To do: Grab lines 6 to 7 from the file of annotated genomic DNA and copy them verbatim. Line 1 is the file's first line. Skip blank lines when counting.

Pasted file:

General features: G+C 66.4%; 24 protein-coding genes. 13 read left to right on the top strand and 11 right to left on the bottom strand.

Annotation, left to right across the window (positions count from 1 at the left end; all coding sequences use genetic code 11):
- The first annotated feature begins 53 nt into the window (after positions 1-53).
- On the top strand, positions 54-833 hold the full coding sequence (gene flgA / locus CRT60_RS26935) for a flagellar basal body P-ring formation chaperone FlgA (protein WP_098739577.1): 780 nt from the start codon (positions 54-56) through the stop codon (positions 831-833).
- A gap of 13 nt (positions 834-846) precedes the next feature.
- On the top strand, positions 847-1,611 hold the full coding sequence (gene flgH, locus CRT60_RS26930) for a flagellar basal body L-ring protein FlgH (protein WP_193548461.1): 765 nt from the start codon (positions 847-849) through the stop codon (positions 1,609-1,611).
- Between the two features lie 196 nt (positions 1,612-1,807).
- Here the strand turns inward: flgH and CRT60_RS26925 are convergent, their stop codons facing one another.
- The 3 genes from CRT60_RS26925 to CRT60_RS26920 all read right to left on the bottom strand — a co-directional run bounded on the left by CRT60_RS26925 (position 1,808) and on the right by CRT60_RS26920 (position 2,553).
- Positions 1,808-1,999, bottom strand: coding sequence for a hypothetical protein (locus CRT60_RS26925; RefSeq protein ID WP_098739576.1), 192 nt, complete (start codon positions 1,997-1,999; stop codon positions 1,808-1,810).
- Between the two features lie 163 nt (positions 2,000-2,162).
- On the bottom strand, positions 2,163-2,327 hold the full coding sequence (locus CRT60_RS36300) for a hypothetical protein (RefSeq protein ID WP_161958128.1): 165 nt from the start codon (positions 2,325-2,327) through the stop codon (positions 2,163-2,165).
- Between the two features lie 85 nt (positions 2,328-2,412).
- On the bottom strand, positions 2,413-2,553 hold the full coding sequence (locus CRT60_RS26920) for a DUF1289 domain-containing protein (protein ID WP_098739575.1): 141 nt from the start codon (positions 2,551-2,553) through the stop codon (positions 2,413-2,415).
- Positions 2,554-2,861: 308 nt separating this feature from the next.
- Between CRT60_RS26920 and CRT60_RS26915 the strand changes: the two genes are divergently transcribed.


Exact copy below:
- On the top strand, positions 847-1,611 hold the full coding sequence (gene flgH, locus CRT60_RS26930) for a flagellar basal body L-ring protein FlgH (protein WP_193548461.1): 765 nt from the start codon (positions 847-849) through the stop codon (positions 1,609-1,611).
- Between the two features lie 196 nt (positions 1,612-1,807).